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Issue # 5, Opposition Statement: "We oppose the decision to reopen the Japanese market to beef imports from the United States and Canada" December 2005

Food Safety Citizens' Watch was established in April 2003 as a network of experts to monitor developments and make proposals to the government regarding food safety issues from the citizen's point of view.
December 26, 2005

To Mr. Shoichi Nakagawa, Minister of Agriculture, Forestry and Fisheries
To Mr. Jiro Kawasaki, Minister of Health, Labour and Welfare
Opposition Statement: "We oppose the decision to reopen the Japanese market to beef imports from the United States and Canada"
On December 12, 2005, based on the December 8 reply from the Food Safety Commission, MAFF and MHLW decided to reopen the Japanese market to imports of beef and offal from cows raised in the United States and Canada.

This decision shows that MAFF and MHLW are not taking their roles as risk managers seriously, but only conveniently chosing to simply accept the reply from the Food Safety Commission. Consumers are desiring safe food, but this demand is neglected, and the Japanese government is just accepting the strong request from the U.S. Only meetings to provide explanations were set up, and there were no opportunity for risk communication with consumers. We consider this as an extremely political measure. As explained below, this decision was based on the policy to appease the U.S. government and U.S. meat industry, rather than a proper food safety policy. We strongly ask the two ministries to withdraw their decision to reopen the Japanese market to beef imports from the U.S. and Canada. We ask you to reply to the following questions before January 10, 2006.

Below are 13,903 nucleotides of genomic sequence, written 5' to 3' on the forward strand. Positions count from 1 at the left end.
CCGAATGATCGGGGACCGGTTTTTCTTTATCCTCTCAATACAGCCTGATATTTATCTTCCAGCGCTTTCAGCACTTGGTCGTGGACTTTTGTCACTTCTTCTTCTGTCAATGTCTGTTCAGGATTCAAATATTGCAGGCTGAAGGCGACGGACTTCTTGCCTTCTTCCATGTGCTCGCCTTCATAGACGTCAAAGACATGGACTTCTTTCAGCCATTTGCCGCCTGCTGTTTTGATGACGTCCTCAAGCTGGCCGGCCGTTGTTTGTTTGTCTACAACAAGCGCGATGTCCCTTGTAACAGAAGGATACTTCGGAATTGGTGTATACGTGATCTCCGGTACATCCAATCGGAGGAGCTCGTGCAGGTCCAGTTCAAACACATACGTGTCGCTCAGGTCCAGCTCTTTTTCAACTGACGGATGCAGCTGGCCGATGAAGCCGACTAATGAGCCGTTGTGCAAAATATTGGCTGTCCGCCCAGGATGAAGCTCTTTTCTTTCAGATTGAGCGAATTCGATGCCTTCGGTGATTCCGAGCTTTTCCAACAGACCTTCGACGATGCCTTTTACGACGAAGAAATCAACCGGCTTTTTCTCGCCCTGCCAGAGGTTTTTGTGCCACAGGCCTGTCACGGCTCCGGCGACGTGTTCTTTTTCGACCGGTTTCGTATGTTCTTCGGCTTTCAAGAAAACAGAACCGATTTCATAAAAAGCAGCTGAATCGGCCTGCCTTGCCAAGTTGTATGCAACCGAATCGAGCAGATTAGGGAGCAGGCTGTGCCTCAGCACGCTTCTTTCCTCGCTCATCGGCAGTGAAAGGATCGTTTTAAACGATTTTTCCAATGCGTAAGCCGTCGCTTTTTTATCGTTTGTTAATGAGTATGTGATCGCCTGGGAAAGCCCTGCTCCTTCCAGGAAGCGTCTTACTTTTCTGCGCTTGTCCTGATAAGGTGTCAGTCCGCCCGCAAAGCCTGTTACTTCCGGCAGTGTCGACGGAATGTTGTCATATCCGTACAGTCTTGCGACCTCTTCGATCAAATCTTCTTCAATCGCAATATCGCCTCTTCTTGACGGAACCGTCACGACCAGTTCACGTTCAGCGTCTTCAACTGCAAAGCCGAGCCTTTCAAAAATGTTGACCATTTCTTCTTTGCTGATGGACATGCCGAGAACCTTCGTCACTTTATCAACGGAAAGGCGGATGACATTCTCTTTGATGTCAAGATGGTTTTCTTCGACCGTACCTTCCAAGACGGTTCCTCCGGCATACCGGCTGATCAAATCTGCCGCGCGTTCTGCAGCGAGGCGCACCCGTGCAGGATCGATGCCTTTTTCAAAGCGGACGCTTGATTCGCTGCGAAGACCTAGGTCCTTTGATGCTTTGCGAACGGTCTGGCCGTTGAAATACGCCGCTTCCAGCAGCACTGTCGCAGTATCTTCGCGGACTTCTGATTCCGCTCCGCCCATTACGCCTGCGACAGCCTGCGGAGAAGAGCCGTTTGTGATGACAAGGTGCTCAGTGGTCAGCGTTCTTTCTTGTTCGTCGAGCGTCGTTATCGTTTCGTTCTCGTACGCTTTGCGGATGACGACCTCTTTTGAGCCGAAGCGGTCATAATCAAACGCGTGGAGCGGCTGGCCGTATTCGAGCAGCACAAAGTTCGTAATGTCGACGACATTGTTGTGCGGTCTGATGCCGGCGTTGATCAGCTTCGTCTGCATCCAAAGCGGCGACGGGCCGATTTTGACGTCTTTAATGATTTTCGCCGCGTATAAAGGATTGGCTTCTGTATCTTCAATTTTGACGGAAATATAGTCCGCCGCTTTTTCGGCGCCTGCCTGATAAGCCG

Questions
1. We note that the December 8, 2005 reply from Japan's Food Safety Commission did not confirm the safety of beef from cows raised in the United States or Canada. The report points out that it is necessary to be more strict with regards BSE countermeasures. We cannot accept such reply, that has no scientific basis. If MAFF and MHLW insist that this report has a strong scientific reasoning, then please point this out to us.
2. The report states that it is the responsibility of Japan's two ministries to ensure the feasibility of the North American BSE countermeasures. However, at the risk communication meetings organized from December 15, 2005, the two Japanese ministries kept stating that they will "demand that the U.S. and Canadian governments implement the countermeasures", thus abandoning their own responsibility.
3. The December 8, 2005 report states that it is important to establish and confirm that both the "hard" and "soft" parts of the BSE countermeasures should be confirmed properly. This includes the visual inspection to determine the age of the carcass, and to determine that SRM (Specified Risk Material) are properly removed. If the countermeasure program is not properly implemented, we cannot expect that the evaluation result is reliable. The Japanese market should not be allowed to be reopened without properly enforced "hard" and "soft" countermeasures. We would like know the details from the visits that Japanese experts have made to the U.S. to inspect the U.S. government's BSE countermeasures at beef production of meat companies, and redering factories, as well as the transport situation. We also want to know the details about what checks are made at the places where Japan accepts imported meat, such as airports and harbours. Please publish the details about such checks.
4. There have been cases in the past where imported beef was fraudulently mislabeled as "domestically prodcued". Furthermore, in the processed food industry, restaurants, school lunch, and cafeterias were food is provided, U.S. and Canadian beef may be used, and consumers will not be given sufficient right to chose if they want to consume such imported beef or not. In order to avoid confusion and concern with regards to the supply of beef, we demand strict production labelling should be made mandatory. We ask for your opinion about this demand.
5. Please explain how import inspections were conducted at the first import of beef by Marudai Foods at Narita Airport on December 16, 2005, and provide details about the inspections performed in the U.S. before that.
Signed:
Michiko Kamiyama, Representative of Japan's Food Safety Citizen's Watch
Yoko Tomiyama, Chairperson, Consumers Union of Japan

Contact:
Yasuaki Yamaura, Consumers Union of Japan
(Copyright FSCW August 2005)

Address:
Food Safety Citizens' Watch
c/o Consumers Union of Japan
Nikken Bldg.
75 Waseda-machi, Shinjuku-ku
Tokyo 162-0042, Japan
URL: http://www1.jca.org/foodsafety
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